Trying a New Way to Tape Together .PDF Patterns

OK, so I hate .pdf patterns.

Well, that’s not true. I like that .pdf patterns exist, I just hate the test printing, the messing around with the printer, the real printing, the cutting off of margins on two sides of the paper, the taping, the retaping when the first taping is cockeyed, and finally the folding and storage when the pattern is used. And I hate the additional cost of paper, ink, tape and storage envelope on top of the pattern I bought already.

As they say in ever infomerical ever: “There’s got to be a better way!”

I don’t know if this is a better way, but it’s a slightly less annoying way.

I started by laying out a cutting table’s worth of pieces. This pattern – the “Brasov Wrap Top” from Itch to Stitch, has 30 pieces of paper – thankfully with nested .pdf pages so I just printed out the sizes I needed. This is 18 pieces of paper:

.pdf plan round one

I looked over these 18 pages and identified several pieces that had odd shapes – bits and pieces of larger pieces, like the tip of the shoulder or the edge of a hem, with a page that was otherwise blank, or that had other little bits. I cut those little pieces out, taped the little pieces to bigger pieces, and threw the excess paper in the recycling bin.

Find the bits of larger pieces

To cut I used my rotary cutter with an old blade that I’d saved especially for this purpose.

Many pieces are mostly pattern with little bits gone, so those are good to go and I tape as usual, but without trimming margins! Here’s how:

I printed this on cheap copier paper – I mean the cheapest stuff at the office supply store – the stuff that’s in a sad pile in the corner in a plain paper wrapper, as far away as possible from the glossy, bright white expensive stuff. This paper is kinda see-through. So, instead of trimming two edges of the paper, I just looked through the paper and lined up the margins. Hard to see in a photo, but here it is on a finished pattern piece on a dark fabric.

See-through paper helps line up the lines

I needed less tape this way because I was just taping the piece, not the whole sheet of paper.

I think this 30-page top took 15 minutes to put together this way instead of at least 30-40 minutes with the old trim-tape-cut method. And it went together right the first time, without having to retape anything crooked.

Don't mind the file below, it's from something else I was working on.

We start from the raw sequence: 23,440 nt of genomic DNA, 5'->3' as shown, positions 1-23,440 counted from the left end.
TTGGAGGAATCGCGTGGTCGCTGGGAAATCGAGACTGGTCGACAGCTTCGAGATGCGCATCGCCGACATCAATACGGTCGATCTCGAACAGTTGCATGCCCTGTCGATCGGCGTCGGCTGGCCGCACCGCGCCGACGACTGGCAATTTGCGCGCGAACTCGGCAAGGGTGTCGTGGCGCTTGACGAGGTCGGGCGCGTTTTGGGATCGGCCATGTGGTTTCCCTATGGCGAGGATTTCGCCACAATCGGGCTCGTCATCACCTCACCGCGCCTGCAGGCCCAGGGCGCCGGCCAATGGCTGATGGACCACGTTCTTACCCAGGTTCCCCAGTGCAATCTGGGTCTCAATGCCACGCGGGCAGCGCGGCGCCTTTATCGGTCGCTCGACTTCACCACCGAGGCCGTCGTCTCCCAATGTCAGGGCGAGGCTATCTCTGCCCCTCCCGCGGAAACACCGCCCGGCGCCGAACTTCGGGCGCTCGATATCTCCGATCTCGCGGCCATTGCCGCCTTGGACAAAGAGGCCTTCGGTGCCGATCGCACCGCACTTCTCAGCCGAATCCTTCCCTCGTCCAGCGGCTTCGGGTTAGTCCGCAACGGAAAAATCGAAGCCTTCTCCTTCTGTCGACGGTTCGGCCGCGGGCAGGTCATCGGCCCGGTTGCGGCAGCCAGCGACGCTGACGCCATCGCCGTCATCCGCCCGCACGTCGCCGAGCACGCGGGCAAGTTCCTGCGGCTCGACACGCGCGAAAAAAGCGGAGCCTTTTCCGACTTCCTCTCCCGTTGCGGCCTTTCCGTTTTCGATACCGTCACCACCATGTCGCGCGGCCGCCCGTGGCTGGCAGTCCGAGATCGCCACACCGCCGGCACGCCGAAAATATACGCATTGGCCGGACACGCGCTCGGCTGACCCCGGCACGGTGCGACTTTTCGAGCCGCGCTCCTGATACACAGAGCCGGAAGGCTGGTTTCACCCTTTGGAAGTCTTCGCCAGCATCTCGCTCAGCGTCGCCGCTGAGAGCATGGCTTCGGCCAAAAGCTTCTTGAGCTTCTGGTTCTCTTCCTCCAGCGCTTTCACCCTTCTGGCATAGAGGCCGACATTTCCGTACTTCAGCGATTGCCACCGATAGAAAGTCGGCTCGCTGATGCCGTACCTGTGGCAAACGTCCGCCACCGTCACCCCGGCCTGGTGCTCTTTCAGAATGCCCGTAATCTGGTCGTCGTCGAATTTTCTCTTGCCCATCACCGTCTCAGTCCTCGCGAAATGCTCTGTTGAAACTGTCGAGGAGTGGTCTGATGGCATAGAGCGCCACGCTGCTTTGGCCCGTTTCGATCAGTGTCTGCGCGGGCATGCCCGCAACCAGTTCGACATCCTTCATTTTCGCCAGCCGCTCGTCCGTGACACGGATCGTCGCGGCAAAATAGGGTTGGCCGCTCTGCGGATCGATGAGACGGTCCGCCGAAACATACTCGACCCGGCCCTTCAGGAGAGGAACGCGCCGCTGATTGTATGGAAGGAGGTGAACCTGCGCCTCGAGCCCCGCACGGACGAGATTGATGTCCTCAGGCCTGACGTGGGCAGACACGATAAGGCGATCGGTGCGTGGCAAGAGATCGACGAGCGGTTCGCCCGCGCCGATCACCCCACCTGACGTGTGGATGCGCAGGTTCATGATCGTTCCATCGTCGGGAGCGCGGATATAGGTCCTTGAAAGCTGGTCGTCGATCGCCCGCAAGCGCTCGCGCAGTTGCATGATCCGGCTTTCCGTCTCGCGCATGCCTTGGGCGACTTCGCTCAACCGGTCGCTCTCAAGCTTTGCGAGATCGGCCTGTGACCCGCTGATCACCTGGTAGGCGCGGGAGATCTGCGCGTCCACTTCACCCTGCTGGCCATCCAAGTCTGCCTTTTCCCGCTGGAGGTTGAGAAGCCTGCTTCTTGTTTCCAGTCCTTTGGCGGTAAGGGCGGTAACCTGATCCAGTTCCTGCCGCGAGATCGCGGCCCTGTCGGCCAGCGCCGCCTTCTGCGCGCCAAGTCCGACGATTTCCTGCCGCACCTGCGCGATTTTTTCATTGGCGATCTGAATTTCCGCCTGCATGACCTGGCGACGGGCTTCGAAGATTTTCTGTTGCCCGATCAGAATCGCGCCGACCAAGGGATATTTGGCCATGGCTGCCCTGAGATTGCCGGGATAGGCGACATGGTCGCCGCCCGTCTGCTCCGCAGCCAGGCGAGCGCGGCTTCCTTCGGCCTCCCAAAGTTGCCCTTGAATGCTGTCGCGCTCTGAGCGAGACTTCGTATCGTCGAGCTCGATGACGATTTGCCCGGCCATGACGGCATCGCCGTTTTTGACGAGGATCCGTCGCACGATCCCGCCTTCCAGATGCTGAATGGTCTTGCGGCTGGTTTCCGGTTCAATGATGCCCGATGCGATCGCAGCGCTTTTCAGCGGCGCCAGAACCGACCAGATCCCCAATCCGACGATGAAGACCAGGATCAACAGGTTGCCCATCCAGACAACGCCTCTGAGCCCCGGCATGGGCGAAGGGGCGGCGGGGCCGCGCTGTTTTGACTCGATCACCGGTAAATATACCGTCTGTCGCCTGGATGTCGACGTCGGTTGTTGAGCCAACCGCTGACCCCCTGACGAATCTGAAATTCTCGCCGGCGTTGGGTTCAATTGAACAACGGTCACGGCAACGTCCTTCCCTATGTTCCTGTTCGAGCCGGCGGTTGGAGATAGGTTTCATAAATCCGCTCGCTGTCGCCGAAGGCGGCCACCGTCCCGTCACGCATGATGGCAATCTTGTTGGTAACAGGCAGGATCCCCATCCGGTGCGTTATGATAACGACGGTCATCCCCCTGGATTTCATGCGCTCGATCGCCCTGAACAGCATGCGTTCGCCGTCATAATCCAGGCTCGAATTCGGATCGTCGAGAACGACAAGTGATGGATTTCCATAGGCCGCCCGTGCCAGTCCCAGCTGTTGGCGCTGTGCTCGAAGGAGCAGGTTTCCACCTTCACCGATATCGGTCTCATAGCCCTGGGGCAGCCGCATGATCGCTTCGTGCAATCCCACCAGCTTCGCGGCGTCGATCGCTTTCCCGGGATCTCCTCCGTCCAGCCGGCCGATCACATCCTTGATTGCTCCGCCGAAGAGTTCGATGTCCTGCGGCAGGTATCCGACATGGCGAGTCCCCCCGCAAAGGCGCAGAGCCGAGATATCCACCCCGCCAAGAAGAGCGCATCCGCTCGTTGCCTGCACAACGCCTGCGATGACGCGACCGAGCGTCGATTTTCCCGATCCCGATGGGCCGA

I don’t know how well this would work – happy to say it did! I am not sure how well it would work with a multi-sized pattern, or with a very complex pattern.

Author: shoes15

I live in Connecticut, USA with my husband and my dog, in an old house outfitted with a sewing room, a garden, an orchard, and a big liquor cabinet.

9 thoughts on “Trying a New Way to Tape Together .PDF Patterns”

  1. I will have to give this a try. I love pdf patterns because I can always reprint if my size changes, but I hate the cutting and taping. Usually that part takes a day’s worth of sewing time. Thanks for sharing!

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  2. I’ve only put pdf patterns together twice and really, really dislike the process – both Burdastyle. On one pattern there was a problem that reprinting didn’t fix- some sort of file problem, as the pattern lines didnt line up properly with adjacent sheetes -in the end decided on another design; the other one is waiting for the right fabric.

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  3. This is a cool idea! I *really* hate taping PDF patterns but am realizing that certain patterns just aren’t available in other formats (or easily available in any case). This faster method will definitely make using those patterns much more appealing!

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